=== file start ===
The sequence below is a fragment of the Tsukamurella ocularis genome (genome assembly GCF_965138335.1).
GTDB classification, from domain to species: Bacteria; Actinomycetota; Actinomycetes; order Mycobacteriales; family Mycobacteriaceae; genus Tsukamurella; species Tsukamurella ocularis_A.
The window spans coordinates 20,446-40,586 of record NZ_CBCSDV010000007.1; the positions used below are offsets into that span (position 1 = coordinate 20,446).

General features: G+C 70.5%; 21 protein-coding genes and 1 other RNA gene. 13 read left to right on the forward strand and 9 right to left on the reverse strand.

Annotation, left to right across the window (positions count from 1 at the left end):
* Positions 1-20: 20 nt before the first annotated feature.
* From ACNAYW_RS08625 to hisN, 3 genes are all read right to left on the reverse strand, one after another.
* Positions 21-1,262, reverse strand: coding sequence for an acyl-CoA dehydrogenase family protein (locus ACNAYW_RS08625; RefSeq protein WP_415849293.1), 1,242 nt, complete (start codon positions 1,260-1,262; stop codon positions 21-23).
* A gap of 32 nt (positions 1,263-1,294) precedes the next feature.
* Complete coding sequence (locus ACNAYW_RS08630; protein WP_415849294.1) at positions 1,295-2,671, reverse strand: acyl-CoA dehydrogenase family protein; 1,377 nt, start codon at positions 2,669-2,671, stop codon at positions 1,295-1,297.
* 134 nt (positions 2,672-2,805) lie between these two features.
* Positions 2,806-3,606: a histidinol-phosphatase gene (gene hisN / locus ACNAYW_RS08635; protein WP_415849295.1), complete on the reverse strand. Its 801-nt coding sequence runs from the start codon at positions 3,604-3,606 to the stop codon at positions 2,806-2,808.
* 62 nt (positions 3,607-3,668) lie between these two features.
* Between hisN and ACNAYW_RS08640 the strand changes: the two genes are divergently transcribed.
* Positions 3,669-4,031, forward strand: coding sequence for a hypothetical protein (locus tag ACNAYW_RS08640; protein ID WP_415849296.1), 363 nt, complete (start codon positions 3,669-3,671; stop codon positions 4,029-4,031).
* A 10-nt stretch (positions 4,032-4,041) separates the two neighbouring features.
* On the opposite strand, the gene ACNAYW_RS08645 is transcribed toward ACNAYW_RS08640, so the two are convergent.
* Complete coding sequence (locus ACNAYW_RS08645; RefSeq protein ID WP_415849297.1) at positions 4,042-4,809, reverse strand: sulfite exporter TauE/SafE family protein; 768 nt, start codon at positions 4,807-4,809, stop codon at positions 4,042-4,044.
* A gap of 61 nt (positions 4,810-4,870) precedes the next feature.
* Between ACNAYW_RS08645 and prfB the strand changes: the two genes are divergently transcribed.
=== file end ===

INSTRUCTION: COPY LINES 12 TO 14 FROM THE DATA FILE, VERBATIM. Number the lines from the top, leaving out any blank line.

* Positions 2,806-3,606: a histidinol-phosphatase gene (gene hisN / locus ACNAYW_RS08635; protein WP_415849295.1), complete on the reverse strand. Its 801-nt coding sequence runs from the start codon at positions 3,604-3,606 to the stop codon at positions 2,806-2,808.
* 62 nt (positions 3,607-3,668) lie between these two features.
* Between hisN and ACNAYW_RS08640 the strand changes: the two genes are divergently transcribed.